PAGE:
But then the singer stopped and everyone got down and everyone knew it was serious. We didn’t know where it was coming from or if someone was going to walk into the concert and start shooting, but we knew it was shooting.
We walked on the edge where there weren’t as many people, and we’d hear shooting hide behind something. It would stop, so we would keep walking, and then it would start up again, and we would hide.
We slowly made our way out, and then eventually made it to the MGM, which was our hotel. We didn’t know if there were other shooters, because there were rumors of other gunmen, and we didn’t know if we should go into our hotel or not. We honestly had no idea what to do.
One of my girlfriends that we met up with eventually was actually in that grass area, the main area, where most of the shooting happened, but she made it out because someone jumped on top of her to protect her.
When she wanted to leave, she had to get out from underneath him, and she didn’t know if he was injured or not. So when we eventually met up with our group, we went to the same hotel room. And we just felt like we needed to stay inside. But when we were told the roads were open we were on the road by 5 a.m.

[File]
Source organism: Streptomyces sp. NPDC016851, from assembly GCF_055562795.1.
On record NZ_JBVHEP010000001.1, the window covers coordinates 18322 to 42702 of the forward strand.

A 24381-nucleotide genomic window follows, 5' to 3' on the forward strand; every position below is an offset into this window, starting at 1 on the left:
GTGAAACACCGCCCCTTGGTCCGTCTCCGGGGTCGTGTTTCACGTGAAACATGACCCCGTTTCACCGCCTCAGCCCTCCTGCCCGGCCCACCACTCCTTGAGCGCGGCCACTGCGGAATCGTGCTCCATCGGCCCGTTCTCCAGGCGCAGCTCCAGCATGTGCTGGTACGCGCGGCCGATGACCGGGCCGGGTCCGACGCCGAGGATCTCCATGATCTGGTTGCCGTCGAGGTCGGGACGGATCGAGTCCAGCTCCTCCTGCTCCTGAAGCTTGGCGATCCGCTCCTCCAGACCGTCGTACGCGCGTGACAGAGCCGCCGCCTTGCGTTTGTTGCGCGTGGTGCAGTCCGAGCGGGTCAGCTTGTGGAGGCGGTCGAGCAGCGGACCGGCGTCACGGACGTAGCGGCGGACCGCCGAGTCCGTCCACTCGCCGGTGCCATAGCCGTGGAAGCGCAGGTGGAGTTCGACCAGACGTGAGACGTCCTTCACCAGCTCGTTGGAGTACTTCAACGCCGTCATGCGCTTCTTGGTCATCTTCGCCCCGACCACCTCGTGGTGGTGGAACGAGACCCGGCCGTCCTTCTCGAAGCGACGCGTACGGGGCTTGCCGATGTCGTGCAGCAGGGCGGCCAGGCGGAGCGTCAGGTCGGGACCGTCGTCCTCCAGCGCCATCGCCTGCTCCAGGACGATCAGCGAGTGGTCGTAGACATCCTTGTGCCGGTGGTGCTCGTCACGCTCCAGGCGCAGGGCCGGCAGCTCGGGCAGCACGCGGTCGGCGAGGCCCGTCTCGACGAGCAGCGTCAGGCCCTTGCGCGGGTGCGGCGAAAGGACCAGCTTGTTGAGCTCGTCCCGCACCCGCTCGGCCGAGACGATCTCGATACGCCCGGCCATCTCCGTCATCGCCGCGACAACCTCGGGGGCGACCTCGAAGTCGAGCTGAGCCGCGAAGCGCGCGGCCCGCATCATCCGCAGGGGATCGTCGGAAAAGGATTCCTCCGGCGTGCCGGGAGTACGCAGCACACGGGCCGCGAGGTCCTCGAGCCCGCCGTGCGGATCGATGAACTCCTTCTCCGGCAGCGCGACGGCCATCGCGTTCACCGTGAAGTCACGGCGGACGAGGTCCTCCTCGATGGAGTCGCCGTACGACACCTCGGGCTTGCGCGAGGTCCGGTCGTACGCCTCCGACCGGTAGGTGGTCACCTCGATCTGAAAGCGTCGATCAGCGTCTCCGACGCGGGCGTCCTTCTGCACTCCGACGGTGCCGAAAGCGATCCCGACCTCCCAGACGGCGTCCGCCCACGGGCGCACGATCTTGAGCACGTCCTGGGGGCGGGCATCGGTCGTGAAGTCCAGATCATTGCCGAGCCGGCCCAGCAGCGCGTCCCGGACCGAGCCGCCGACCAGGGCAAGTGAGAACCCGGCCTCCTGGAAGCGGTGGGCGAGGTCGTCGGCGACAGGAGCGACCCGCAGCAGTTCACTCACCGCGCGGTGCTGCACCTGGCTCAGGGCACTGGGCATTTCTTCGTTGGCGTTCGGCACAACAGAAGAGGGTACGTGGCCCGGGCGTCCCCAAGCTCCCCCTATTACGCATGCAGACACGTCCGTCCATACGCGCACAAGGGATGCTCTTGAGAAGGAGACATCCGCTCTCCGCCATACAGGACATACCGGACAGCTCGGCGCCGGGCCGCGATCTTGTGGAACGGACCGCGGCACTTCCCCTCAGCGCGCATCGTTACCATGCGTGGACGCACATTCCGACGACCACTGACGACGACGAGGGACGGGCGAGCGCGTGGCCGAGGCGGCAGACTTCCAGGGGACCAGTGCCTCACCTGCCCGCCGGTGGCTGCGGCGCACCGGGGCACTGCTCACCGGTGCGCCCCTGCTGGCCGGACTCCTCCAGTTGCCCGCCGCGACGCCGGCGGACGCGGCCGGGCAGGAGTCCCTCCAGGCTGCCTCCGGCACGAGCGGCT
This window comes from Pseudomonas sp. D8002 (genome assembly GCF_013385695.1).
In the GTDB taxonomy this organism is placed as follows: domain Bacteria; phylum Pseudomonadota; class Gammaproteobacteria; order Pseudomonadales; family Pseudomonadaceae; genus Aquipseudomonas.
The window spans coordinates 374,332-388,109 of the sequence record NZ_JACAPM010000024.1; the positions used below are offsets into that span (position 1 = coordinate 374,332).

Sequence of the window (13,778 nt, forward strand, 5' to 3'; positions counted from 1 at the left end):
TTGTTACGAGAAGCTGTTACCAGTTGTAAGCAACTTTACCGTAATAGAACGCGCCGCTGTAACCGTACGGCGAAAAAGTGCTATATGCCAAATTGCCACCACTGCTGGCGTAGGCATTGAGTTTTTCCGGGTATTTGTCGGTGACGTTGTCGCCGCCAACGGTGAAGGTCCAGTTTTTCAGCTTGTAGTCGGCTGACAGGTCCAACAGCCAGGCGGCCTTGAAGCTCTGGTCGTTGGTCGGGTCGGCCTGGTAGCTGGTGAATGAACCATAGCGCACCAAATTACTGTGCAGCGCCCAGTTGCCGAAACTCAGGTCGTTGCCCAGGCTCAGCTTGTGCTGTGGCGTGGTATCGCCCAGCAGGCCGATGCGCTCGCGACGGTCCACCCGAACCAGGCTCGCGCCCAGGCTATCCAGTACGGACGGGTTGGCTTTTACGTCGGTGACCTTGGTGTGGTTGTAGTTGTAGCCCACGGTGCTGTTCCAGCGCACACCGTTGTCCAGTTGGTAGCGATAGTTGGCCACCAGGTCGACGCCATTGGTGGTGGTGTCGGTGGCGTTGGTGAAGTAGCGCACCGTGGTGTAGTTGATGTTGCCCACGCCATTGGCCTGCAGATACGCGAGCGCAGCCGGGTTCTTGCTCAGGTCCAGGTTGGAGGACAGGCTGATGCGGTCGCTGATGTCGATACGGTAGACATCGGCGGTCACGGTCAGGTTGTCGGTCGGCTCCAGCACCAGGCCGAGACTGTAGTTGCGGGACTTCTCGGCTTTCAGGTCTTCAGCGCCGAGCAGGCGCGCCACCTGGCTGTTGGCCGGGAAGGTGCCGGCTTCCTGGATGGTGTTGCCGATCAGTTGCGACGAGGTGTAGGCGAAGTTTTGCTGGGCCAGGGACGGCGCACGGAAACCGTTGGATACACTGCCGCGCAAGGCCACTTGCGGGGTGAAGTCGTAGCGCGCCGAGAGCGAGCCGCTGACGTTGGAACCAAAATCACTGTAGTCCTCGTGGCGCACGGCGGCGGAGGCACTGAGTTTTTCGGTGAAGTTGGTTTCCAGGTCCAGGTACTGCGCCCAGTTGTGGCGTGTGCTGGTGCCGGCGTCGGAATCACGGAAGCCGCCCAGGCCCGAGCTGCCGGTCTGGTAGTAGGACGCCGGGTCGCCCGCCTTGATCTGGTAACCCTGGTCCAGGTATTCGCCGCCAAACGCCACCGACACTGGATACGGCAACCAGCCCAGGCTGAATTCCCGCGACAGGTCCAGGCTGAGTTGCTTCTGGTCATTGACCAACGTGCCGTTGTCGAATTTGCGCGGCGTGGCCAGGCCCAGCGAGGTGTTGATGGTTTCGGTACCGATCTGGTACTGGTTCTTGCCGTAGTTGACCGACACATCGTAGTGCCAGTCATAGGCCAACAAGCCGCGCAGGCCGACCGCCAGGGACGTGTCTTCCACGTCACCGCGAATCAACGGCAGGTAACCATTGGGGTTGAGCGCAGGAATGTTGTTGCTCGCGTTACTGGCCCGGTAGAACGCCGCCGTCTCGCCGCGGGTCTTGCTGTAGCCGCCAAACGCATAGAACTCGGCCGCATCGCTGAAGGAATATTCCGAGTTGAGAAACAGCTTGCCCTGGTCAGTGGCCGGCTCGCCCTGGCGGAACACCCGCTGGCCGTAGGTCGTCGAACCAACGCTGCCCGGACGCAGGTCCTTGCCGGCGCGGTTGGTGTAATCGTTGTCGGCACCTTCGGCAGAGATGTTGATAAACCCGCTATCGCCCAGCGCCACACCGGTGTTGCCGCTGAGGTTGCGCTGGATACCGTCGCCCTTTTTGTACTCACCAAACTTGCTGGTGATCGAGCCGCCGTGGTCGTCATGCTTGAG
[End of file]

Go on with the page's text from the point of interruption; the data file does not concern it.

The following testimonies were gathered by KHTS AM-1220:
Margaret Delgado, Canyon Country resident: We were at the Excalibur, enjoying dinner, and all of a sudden people started running inside and yelling “shooter!” No one knew what was going on. The hotel went into lockdown. No one was allowed in or out. They closed the bars and restaurants and took everyone not staying at the hotel into a banquet room. We were given water and blankets and were not allowed to leave until security deemed it safe. We were finally able to leave at 5 a.m. We saw people with blood on their clothes. It was very frightening.